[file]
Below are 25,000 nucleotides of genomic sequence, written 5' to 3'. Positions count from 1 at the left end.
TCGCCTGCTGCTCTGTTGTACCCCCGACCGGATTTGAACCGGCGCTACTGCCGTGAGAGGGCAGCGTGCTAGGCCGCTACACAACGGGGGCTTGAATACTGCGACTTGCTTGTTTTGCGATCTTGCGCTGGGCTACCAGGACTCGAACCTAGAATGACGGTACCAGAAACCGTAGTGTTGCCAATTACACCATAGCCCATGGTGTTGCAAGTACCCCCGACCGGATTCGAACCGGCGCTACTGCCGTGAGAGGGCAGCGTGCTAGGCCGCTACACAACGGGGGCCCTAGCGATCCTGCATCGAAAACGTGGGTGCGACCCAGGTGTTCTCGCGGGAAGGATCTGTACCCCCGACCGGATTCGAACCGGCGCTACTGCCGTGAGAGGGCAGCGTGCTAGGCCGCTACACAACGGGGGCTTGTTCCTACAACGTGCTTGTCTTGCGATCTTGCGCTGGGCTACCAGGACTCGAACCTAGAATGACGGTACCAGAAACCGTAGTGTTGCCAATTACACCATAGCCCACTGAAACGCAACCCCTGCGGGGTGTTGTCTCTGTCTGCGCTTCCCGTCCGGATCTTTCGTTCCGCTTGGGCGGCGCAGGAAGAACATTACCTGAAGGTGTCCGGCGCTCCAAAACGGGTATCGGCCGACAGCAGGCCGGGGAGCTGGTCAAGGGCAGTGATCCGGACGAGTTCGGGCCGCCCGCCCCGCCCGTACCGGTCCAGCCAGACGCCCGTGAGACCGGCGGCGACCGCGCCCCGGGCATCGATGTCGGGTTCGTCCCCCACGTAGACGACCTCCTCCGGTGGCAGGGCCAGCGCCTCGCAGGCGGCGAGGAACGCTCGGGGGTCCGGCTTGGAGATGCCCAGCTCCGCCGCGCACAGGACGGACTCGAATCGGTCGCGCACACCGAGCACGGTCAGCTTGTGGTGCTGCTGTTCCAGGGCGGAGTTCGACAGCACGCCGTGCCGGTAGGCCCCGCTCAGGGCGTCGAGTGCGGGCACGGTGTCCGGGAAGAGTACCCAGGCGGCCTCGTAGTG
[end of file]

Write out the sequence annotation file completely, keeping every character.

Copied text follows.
Below are 25,000 nucleotides of genomic sequence, written 5' to 3'. Positions count from 1 at the left end.
TCGCCTGCTGCTCTGTTGTACCCCCGACCGGATTTGAACCGGCGCTACTGCCGTGAGAGGGCAGCGTGCTAGGCCGCTACACAACGGGGGCTTGAATACTGCGACTTGCTTGTTTTGCGATCTTGCGCTGGGCTACCAGGACTCGAACCTAGAATGACGGTACCAGAAACCGTAGTGTTGCCAATTACACCATAGCCCATGGTGTTGCAAGTACCCCCGACCGGATTCGAACCGGCGCTACTGCCGTGAGAGGGCAGCGTGCTAGGCCGCTACACAACGGGGGCCCTAGCGATCCTGCATCGAAAACGTGGGTGCGACCCAGGTGTTCTCGCGGGAAGGATCTGTACCCCCGACCGGATTCGAACCGGCGCTACTGCCGTGAGAGGGCAGCGTGCTAGGCCGCTACACAACGGGGGCTTGTTCCTACAACGTGCTTGTCTTGCGATCTTGCGCTGGGCTACCAGGACTCGAACCTAGAATGACGGTACCAGAAACCGTAGTGTTGCCAATTACACCATAGCCCACTGAAACGCAACCCCTGCGGGGTGTTGTCTCTGTCTGCGCTTCCCGTCCGGATCTTTCGTTCCGCTTGGGCGGCGCAGGAAGAACATTACCTGAAGGTGTCCGGCGCTCCAAAACGGGTATCGGCCGACAGCAGGCCGGGGAGCTGGTCAAGGGCAGTGATCCGGACGAGTTCGGGCCGCCCGCCCCGCCCGTACCGGTCCAGCCAGACGCCCGTGAGACCGGCGGCGACCGCGCCCCGGGCATCGATGTCGGGTTCGTCCCCCACGTAGACGACCTCCTCCGGTGGCAGGGCCAGCGCCTCGCAGGCGGCGAGGAACGCTCGGGGGTCCGGCTTGGAGATGCCCAGCTCCGCCGCGCACAGGACGGACTCGAATCGGTCGCGCACACCGAGCACGGTCAGCTTGTGGTGCTGCTGTTCCAGGGCGGAGTTCGACAGCACGCCGTGCCGGTAGGCCCCGCTCAGGGCGTCGAGTGCGGGCACGGTGTCCGGGAAGAGTACCCAGGCGGCCTCGTAGTG